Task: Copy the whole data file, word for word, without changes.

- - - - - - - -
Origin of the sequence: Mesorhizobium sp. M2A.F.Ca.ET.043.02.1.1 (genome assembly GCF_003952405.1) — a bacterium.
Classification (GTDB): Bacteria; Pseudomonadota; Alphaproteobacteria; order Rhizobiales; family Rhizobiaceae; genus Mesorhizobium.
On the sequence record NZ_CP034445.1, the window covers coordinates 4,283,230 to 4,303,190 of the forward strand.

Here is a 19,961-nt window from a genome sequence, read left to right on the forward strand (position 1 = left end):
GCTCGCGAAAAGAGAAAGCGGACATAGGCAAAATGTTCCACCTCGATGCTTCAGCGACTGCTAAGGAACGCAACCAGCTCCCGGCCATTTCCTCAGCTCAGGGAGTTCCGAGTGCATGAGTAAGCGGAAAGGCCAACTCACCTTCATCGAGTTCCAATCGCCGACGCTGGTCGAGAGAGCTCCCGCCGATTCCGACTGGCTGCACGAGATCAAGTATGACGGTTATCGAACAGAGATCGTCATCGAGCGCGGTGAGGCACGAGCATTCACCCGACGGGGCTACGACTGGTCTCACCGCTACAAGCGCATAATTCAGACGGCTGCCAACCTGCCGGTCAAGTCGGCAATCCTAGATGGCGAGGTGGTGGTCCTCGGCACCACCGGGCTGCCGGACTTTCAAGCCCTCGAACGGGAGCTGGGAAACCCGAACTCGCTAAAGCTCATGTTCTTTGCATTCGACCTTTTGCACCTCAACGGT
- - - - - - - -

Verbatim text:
Origin of the sequence: Mesorhizobium sp. M2A.F.Ca.ET.043.02.1.1 (genome assembly GCF_003952405.1) — a bacterium.
Classification (GTDB): Bacteria; Pseudomonadota; Alphaproteobacteria; order Rhizobiales; family Rhizobiaceae; genus Mesorhizobium.
On the sequence record NZ_CP034445.1, the window covers coordinates 4,283,230 to 4,303,190 of the forward strand.

Here is a 19,961-nt window from a genome sequence, read left to right on the forward strand (position 1 = left end):
GCTCGCGAAAAGAGAAAGCGGACATAGGCAAAATGTTCCACCTCGATGCTTCAGCGACTGCTAAGGAACGCAACCAGCTCCCGGCCATTTCCTCAGCTCAGGGAGTTCCGAGTGCATGAGTAAGCGGAAAGGCCAACTCACCTTCATCGAGTTCCAATCGCCGACGCTGGTCGAGAGAGCTCCCGCCGATTCCGACTGGCTGCACGAGATCAAGTATGACGGTTATCGAACAGAGATCGTCATCGAGCGCGGTGAGGCACGAGCATTCACCCGACGGGGCTACGACTGGTCTCACCGCTACAAGCGCATAATTCAGACGGCTGCCAACCTGCCGGTCAAGTCGGCAATCCTAGATGGCGAGGTGGTGGTCCTCGGCACCACCGGGCTGCCGGACTTTCAAGCCCTCGAACGGGAGCTGGGAAACCCGAACTCGCTAAAGCTCATGTTCTTTGCATTCGACCTTTTGCACCTCAACGGT